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I'm implementing a BK-Tree in Cython.

For one million items, the search time is too long! It's ~30 seconds :(

Here is my Cython code:

# -*- coding: UTF-8 -*-

from itertools import imap
from PIL import Image


cdef extern from "distances.h":
    int hamming_distance(char *a, char *b)
    enum: HASH_BITS

cdef findInTree(Node parent, Item item, int threshold):
        cdef int d
        cdef int i = 0

        cdef Node child

        cdef object childrens
        cdef object results = []
        cdef object extends = results.extend

        if parent:
            d = hamming_distance(item.hash, parent.item.hash)
            childrens = parent.childrens.get

            if d <= threshold:
                results.append((d, parent.item))

            for i in xrange(max(0, d - threshold), d + threshold + 1):
                child = childrens(i)
                if child:
                    extends(findInTree(child, item, threshold))

        return results

cdef class Item:

    cdef public unsigned int id
    cdef public object hash

    def __init__(Item self, unsigned int id, object hash):
        assert id > 0 and len(hash) == HASH_BITS = id
        self.hash = hash

    def __str__(Item self):
        return '<Item {0}>'.format(

    def __repr__(Item self):
        return '<Item #{0} object at 0x{1}>'.format(, id(self))

cdef class Node:

    cdef readonly Item item
    cdef readonly dict childrens

    def __cinit__(Node self, Item item):
        self.item = item
        self.childrens = {}

    def __repr__(Item self):
        return '<Node object at 0x{0} item {1} childrens {2}>'.format(id(self), repr(self.item), repr(self.childrens))

cdef class BKTree:

    cdef readonly Node tree
    cdef readonly unsigned int count

    def __cinit__(BKTree self):
        self.count = 0

    def addItem(BKTree self, Item item):
        cdef int w
        cdef int d

        cdef object a

        cdef Node n
        cdef Node c

        if not self.tree:
            self.tree = Node(item)
            w = 1
            c = self.tree

            a = item.hash

            while w:
                d = hamming_distance(a, c.item.hash)
                n = c.childrens.get(d)

                if n is None:
                    c.childrens[d] = Node(item)

                    # Break
                    w = 0
                    c = c.childrens[d]

        self.count += 1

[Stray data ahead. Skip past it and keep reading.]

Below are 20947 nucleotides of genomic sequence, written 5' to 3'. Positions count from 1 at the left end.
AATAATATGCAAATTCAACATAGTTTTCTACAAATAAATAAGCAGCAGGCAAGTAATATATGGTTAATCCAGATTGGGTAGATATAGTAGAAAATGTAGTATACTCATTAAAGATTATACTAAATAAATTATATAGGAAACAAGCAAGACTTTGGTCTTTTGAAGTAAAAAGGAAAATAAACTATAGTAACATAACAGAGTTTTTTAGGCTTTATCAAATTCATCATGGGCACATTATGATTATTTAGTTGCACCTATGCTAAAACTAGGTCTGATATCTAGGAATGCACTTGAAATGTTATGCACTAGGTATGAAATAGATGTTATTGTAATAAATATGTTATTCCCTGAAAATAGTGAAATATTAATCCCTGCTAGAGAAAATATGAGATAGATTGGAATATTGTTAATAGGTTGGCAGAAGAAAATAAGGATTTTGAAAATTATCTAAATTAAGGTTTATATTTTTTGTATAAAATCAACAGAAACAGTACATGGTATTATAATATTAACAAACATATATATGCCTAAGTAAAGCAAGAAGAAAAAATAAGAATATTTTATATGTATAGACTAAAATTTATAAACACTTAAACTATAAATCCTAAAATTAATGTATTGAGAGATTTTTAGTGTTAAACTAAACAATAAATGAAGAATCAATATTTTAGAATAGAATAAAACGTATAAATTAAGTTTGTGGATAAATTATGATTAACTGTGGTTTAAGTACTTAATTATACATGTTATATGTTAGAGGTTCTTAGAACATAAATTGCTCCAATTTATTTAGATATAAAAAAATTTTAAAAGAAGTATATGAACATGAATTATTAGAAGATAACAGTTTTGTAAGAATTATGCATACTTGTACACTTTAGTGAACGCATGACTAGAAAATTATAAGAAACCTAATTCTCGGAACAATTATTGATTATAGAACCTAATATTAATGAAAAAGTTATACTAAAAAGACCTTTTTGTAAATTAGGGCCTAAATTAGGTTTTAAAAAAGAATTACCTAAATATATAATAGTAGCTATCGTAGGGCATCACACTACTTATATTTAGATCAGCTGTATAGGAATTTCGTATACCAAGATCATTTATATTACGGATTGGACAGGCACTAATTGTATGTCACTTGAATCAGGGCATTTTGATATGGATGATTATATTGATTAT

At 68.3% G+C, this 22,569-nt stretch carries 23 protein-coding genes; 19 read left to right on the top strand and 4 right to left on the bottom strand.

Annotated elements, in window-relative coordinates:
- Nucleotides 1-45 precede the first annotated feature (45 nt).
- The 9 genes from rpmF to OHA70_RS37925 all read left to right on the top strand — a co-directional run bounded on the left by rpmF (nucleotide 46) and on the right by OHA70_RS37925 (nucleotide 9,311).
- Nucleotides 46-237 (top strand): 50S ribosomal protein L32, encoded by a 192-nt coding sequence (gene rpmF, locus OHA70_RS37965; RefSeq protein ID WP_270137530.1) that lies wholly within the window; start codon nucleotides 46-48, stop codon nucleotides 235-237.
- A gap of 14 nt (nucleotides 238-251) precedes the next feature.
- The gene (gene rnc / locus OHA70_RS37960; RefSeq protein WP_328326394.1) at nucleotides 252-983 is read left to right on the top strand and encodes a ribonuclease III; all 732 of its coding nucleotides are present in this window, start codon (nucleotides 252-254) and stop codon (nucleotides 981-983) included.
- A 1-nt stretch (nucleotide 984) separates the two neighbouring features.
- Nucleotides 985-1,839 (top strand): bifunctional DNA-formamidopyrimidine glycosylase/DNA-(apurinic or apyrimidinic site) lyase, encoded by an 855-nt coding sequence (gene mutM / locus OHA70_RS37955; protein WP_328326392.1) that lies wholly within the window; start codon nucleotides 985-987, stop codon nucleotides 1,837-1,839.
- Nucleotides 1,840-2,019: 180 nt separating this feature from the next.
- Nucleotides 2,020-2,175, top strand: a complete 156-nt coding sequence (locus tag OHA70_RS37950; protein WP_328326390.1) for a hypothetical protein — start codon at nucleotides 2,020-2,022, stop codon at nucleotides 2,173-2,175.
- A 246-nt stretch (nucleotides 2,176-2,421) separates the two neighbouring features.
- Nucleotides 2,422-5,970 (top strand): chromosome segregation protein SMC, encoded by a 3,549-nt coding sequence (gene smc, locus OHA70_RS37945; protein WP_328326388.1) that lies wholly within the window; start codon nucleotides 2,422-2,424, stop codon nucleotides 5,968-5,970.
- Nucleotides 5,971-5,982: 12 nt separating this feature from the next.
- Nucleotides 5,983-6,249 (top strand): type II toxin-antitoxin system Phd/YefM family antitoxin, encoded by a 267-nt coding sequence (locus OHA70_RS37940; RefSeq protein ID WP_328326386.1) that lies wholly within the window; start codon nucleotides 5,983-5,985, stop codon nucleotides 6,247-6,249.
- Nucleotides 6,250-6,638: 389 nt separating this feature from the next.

# Success, return
        return self.count

    def query(BKTree self, Item item, int threshold):
        return findInTree(self.tree, item, threshold)

cdef class BKTreePool:

    cdef list pool
    cdef readonly unsigned int count
    cdef BKTree tree

    def __cinit__(BKTreePool self):
        self.pool = []

    def addItem(BKTreePool self, Item item):
        if self.tree.count >= MAX_TREE_POOL:

            self.count += 1
            return self.count

    def query(BKTreePool self, Item item, int threshold):
        cdef BKTree tree
        cdef list results

        results = []

        for tree in self.pool:
            results.extend(tree.query(item, threshold))

        return results

    cdef rotate(BKTreePool self):
        self.tree = self.pool[-1]



  #define DISTANCES_H 1
  #define HASH_BITS 16 * 16

  static int hamming_distance(char *a, char *b);
  // static int default_distance(char *a, char *b);

  static int hamming_distance(char *a, char *b) {
      unsigned int distance = 0;
      int i;

      for (i = 0; i <= HASH_BITS; i++) {
          if (a[i] != b[i]) {

      return distance;



tree = BKTreePool()
tree.addItem(Item(1, '10' * 256))
tree.addItem(Item(1, '10' * 256))

tree.query(Item(1, '10' * 256), 5)

This tree begins search duplicate images by 256 bits hash.

How can I optimize this findInTree function?

share|improve this question
One thing I can think of is not to call findInTree recursively but use an iterative search instead, it's usually much faster. Also, implementing this in C will probably be still much faster than Cython. But the whole idea seems a bit strange to me, I have to say. calculating hamming distance on a 256 byte string is expensive. – Not_a_Golfer Apr 7 '12 at 5:57
@Not_a_Golfer Yes. I was thinking about recursion, i cannot implement it without recursion, maybe small example? Why is 256 bit for Hamming is bad? Function hamming_distace call very fast. – p0is0n Apr 7 '12 at 6:27
Ummm '10' * 256 is a string of length 512 BYTES and you are calling it a 256-bit "hash"??? – John Machin Apr 7 '12 at 7:07
Also one million * 512 bytes is 0.5 Gb just for your hashes. Add in your tree structure and you may be swapping out of real memory; have you checked for this? – John Machin Apr 7 '12 at 7:11
Tangentially, how are you generating your hashes? Are you sure it exhibits the sort of locality you need to work with? And note that BK-Tree search will be inefficient for larger distances, as it has to search more of the tree. – Nick Johnson Apr 7 '12 at 7:40

You can save a lot of memory (and thus swapping and/or cache flushing) by representing your "256-bit hash" in 256 bits (32 bytes) instead of 256 or 512 bytes.

Python pseudocode:

num_bits_set = (0, 1, 1, 2, 1, etc etc, 7, 8)
assert len(num_bits_set) == 256

def ham_diff(a, b):
    h = 0
    for p, q in zip(a, b):
        h += num_bits_set[ord(p) ^ ord(q)]
    return h
share|improve this answer

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